A busy Aussie is a happy Aussie, and you can ensure this with:

  • Puzzle toys
  • Trick training
  • Games like hide and seek, nose work, and find it
  • Food dispensing toys like Kongs
  • A large variety of interesting toys

In terms of appearance and temperament, Aussie breeds are considered medium-sized to small, depending on the breed. Their coats can come in various colors and patterns such as black, red, and blue or red merle. Since the Aussie has a double coat, they require a significant amount of regular grooming to assist with shedding and prevent matting.

Aussie bodies are slightly longer than they are tall, allowing them to move quickly and smoothly with exceptional agility. 

As intelligent working dogs, Aussies bond strongly with their owners. However, this intelligence can come at a price. When Aussies are bored or insufficiently exercised/stimulated, they tend to learn some undesirable habits, such as resource guarding, and can even be destructive in the home.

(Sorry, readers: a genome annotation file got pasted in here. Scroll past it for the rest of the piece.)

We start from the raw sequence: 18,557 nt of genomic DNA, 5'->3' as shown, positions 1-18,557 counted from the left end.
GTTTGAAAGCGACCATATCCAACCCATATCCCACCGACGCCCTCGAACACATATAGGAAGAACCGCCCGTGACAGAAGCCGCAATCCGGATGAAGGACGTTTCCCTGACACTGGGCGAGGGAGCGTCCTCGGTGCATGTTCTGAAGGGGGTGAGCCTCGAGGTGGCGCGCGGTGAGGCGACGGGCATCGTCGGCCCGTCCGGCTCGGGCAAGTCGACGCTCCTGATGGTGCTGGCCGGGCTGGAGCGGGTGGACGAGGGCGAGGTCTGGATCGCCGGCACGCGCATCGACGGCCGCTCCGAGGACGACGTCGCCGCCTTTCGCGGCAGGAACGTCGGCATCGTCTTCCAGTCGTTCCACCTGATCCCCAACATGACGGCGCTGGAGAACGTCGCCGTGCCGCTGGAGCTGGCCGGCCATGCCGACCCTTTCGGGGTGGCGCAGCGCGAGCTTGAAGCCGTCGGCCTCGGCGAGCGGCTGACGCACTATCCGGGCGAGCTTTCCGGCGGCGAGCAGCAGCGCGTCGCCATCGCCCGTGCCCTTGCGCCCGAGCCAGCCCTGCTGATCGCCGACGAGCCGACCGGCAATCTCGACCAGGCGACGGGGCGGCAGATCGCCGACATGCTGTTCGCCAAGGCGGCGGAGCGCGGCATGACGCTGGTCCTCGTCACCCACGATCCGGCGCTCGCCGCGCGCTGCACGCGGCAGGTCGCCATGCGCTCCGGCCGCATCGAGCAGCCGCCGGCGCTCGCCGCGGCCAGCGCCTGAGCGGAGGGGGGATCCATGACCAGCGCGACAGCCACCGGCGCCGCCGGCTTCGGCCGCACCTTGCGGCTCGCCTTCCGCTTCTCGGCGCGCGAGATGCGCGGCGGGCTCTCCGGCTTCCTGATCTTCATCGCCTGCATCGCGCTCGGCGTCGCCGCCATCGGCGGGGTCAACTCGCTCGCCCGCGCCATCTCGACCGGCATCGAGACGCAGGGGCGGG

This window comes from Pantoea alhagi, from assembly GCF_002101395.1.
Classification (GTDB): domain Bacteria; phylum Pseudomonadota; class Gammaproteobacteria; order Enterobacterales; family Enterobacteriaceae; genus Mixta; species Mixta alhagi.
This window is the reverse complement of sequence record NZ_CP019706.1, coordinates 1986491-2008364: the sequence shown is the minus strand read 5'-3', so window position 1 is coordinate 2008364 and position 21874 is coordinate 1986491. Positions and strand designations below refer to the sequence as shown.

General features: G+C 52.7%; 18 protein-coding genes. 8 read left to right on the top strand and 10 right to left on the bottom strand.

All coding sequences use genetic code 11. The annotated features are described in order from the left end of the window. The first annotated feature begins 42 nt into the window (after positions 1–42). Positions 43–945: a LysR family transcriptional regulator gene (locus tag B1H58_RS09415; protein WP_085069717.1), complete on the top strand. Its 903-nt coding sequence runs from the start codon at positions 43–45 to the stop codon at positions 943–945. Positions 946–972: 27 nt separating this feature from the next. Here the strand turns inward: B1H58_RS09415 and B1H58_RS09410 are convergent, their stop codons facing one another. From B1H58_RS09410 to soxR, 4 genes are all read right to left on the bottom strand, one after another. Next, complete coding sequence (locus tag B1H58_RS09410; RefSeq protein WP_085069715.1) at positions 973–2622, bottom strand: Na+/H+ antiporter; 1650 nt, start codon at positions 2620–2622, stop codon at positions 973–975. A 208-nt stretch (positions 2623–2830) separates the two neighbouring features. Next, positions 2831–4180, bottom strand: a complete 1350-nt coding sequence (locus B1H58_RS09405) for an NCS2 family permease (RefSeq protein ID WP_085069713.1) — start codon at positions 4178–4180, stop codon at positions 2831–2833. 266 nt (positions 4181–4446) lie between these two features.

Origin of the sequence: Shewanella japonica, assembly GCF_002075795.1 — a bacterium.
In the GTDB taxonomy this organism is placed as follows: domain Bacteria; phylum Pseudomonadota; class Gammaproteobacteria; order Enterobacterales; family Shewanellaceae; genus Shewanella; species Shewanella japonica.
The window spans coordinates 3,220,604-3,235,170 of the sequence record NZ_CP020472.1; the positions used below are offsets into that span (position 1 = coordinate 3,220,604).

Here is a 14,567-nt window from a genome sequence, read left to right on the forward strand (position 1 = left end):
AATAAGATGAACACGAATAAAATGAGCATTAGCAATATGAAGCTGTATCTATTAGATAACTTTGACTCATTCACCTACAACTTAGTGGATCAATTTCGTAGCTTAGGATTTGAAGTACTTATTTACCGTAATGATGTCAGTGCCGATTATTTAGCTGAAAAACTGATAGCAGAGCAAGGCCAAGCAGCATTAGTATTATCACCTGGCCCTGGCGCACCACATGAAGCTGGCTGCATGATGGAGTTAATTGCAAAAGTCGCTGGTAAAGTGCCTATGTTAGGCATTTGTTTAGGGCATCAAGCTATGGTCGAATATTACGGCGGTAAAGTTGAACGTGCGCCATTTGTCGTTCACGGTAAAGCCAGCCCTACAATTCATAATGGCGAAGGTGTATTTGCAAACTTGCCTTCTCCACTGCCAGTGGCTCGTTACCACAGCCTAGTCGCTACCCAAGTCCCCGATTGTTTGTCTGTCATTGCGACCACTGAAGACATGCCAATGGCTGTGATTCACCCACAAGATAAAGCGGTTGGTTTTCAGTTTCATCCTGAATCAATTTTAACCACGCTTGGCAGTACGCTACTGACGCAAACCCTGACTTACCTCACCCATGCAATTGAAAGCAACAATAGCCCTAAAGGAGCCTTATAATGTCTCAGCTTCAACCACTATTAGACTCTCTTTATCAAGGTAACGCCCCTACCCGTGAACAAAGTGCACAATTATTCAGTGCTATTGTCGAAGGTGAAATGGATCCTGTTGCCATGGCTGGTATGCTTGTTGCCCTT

Fortunately, this breed is also easy to train to avoid such unwanted behaviors, and they can learn a vast amount of tricks and tasks. They are great family pets when given the proper exercise and stimulation and do exceptionally well as herding dogs, police dogs, or athletes in obedience trials and obstacle courses. 

Final Thoughts

If you consider purchasing an Aussie breed, make sure you choose the one that best suits your lifestyle. Don’t be fooled by their size; each Aussie breed is extremely energetic and needs ample exercise and stimulation to prevent unwanted behaviors. 

These dogs require a great deal of devotion and training, making them difficult for first-time owners. However, once they are properly trained, an Aussie, big or small, is guaranteed to be an exceptionally loving and loyal pet to any owner or family. 

Jacqueline Hamel

I’m a lifetime dog owner of several breeds and a recent Cattle Dog enthusiast after adopting two puppy siblings Bindi and Banjo. Now, I’m on a mission to better understand Heelers and other herding dogs. Hopefully, through this blog, I can share the joy and lessons learned from these intelligent, protective, loyal, athletic, and intelligent dogs.